Nevertheless, these weapons were purchased legally and, from Evans’ standpoint, for defensive purposes, as Black Nationalists had been attacked by police in nearby Akron, Ohio, and white Cleveland police had been harassing and threatening Evans since before Stokes’ election in 1967.

Not only was Evans not involved in the shooting, but neighbor James Turpin testified that Evans was inside Turpin’s home from 20 minutes after the shooting began up until the moment he surrendered to police. The prosecution offered absolutely zero proof that the three deaths were the result of any conspiracy.

The phrase “prosecutorial misconduct” could not fully describe the racist behavior of those determined to have Evans executed. During his trial, his lawyers were called “boys” more than once. An African-American defense witness was belittled and intimidated with questions such as “You hate white people, don’t you?”

The mainstream media, particularly the Cleveland Plain Dealer, made no effort to hide their bias against Evans and in support of the police.

Evans’ supporters were targeted. The July 23 Defense Committee held a demonstration outside the courthouse during the trial. At the time, picketing a courthouse was illegal. Mae Mallory was arrested, along with Ted Dostal, who was standing on the sidelines as a sympathetic observer. Both were charged with contempt of court.

On May 12, 1969, jurors returned a verdict of guilty on all counts and without mercy. Before being sent to death row, Evans stated, “The electric chair or fear of anything won’t stop the Black man of today.”

Just as today there is widespread anger everywhere over the police killing of 12-year-old Tamir Rice of Cleveland, “There was outrage all over the country when the Evans verdict was announced,” recalls Abayomi Azikiwe, editor of the Pan-African News Wire. “I was in eighth grade in Detroit and students walked out when they got the news. They were attacked by Detroit police.”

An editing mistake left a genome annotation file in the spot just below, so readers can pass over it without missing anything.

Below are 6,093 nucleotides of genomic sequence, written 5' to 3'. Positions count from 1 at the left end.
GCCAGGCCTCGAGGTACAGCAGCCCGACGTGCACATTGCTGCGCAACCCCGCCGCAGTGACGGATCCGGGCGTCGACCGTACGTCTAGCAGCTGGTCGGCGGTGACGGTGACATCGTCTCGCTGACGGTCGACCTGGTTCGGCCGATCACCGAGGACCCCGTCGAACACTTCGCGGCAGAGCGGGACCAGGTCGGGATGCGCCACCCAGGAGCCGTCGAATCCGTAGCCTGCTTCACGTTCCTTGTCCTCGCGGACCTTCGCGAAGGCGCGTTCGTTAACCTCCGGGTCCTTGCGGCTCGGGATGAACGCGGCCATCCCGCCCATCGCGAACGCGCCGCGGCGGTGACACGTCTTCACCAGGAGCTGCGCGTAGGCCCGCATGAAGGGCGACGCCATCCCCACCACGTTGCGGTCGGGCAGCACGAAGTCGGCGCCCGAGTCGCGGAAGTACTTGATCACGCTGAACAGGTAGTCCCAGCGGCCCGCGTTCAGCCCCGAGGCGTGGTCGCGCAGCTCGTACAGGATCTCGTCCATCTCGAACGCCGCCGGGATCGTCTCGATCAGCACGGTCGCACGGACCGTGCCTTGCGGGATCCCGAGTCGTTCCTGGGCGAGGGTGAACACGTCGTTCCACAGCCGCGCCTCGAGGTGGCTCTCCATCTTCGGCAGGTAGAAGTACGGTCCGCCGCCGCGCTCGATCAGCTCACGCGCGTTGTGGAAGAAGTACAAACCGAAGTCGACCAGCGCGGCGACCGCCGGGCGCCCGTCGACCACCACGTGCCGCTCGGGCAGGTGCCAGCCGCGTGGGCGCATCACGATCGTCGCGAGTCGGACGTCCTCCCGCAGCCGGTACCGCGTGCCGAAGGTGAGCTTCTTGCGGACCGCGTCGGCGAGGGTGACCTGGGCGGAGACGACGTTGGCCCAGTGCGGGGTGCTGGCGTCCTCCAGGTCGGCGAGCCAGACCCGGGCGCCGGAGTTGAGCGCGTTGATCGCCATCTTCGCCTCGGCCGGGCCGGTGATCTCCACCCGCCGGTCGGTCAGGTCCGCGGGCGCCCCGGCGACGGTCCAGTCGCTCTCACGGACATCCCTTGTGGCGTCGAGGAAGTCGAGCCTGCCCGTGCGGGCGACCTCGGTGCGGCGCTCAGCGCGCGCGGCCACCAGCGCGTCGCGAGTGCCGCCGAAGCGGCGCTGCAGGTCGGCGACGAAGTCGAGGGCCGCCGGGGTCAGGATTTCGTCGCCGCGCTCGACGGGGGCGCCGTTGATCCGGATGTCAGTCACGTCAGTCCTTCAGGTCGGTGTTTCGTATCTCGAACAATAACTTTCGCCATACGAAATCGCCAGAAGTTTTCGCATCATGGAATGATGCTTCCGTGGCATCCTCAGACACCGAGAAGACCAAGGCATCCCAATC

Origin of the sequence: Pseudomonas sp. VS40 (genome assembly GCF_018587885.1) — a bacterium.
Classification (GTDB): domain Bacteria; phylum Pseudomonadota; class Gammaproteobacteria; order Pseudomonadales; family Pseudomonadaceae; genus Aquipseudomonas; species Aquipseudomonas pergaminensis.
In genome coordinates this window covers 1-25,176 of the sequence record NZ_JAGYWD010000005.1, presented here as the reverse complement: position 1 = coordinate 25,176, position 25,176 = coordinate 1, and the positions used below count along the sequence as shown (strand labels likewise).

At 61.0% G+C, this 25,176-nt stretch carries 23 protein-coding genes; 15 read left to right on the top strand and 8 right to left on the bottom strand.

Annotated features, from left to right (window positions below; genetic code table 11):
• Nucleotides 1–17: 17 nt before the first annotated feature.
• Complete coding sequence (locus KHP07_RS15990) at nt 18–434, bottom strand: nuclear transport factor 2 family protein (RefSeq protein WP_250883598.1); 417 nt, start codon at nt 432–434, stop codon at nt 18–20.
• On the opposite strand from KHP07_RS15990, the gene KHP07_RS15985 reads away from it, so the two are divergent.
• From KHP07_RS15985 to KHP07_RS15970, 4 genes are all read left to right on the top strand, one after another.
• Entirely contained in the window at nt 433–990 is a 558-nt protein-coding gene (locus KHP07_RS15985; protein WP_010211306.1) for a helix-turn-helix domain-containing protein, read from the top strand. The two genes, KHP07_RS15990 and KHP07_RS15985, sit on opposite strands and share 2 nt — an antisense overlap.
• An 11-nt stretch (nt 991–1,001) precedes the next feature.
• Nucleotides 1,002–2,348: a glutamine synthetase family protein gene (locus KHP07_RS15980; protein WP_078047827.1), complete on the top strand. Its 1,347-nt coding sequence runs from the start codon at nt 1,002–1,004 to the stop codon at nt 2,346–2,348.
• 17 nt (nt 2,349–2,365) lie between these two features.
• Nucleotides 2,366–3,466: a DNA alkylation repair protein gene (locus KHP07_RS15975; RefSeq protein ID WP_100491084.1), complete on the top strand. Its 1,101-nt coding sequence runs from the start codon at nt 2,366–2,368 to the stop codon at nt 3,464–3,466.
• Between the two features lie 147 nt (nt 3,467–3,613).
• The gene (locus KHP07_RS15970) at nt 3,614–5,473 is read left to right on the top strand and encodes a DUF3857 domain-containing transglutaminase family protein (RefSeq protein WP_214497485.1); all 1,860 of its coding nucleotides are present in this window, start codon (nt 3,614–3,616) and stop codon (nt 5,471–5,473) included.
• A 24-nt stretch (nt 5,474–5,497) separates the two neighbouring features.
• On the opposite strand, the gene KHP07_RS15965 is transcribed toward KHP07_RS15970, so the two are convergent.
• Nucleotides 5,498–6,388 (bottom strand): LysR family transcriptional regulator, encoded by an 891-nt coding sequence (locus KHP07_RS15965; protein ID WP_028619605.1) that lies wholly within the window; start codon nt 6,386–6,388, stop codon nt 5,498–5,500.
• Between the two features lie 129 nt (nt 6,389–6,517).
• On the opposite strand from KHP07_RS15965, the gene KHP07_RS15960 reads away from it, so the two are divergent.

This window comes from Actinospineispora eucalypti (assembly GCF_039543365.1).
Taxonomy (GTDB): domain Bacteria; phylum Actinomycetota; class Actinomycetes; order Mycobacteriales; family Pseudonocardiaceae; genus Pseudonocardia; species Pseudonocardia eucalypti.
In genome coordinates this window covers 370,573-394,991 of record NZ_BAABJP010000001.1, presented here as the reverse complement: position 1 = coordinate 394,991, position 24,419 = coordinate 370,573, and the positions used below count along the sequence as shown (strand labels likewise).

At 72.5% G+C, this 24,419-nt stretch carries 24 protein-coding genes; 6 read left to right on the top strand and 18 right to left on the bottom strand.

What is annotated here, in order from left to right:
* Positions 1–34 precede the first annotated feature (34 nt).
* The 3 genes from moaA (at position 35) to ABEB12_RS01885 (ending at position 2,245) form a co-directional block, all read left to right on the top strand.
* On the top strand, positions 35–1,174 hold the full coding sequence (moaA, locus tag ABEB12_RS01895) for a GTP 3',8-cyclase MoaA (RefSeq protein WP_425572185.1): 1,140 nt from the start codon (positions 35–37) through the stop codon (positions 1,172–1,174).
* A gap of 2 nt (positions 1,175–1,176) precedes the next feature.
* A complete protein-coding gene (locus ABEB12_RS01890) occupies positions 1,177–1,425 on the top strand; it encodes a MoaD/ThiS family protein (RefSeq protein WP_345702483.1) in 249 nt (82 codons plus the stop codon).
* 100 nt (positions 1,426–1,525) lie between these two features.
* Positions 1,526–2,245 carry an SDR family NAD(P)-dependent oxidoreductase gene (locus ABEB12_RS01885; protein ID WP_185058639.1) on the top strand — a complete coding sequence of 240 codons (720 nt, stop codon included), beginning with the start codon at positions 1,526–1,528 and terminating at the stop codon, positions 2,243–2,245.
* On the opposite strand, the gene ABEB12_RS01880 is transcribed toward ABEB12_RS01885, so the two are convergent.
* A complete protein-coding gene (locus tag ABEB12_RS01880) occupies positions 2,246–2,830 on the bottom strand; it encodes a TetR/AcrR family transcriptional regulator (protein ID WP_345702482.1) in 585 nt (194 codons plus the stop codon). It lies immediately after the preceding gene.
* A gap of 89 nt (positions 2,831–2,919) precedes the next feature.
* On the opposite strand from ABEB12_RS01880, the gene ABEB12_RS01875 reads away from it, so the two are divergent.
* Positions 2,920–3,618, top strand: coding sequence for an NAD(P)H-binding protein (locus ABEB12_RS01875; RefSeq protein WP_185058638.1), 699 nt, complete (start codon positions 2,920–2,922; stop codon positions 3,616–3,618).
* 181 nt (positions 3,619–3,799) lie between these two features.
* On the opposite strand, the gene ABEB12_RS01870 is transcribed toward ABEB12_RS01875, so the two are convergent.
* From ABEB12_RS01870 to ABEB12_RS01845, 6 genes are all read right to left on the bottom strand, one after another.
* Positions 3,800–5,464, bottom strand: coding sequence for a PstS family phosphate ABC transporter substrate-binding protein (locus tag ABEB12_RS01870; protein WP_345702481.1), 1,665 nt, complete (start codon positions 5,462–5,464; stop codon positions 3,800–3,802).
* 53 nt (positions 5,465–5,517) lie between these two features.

Both Dostal and Mallory were also found guilty. Mallory moved to Tanzania to avoid being forced to serve an outrageous one-year sentence. Dostal was sent to the workhouse on a six-month sentence. He was released early when he was about to play a lead role in a strike of inmates.

No one was ever charged in the killings of Amer Iber Katir, Malik Ali Bey or Nondu Bey, the three Republic of New Libya members shot to death.

Ahmed Evans’ death sentence was later commuted to life in prison, where he died of cancer in 1978. He was a committed revolutionary to the end.

Mae Mallory left Africa when it was safe to return to activism in her home town of Brooklyn, N.Y., where she spent her last years. Wilbur Grattan, a frequent driver on the Pastors for Peace Cuba Caravan, and Ted Dostal and Frances Dostal, fixtures of the Cleveland progressive movement, stayed in the struggle to the end. The four remained lifelong friends and all would have been in the streets with the youth of today, blocking highways, staging die-ins and getting in the faces of the racist cops.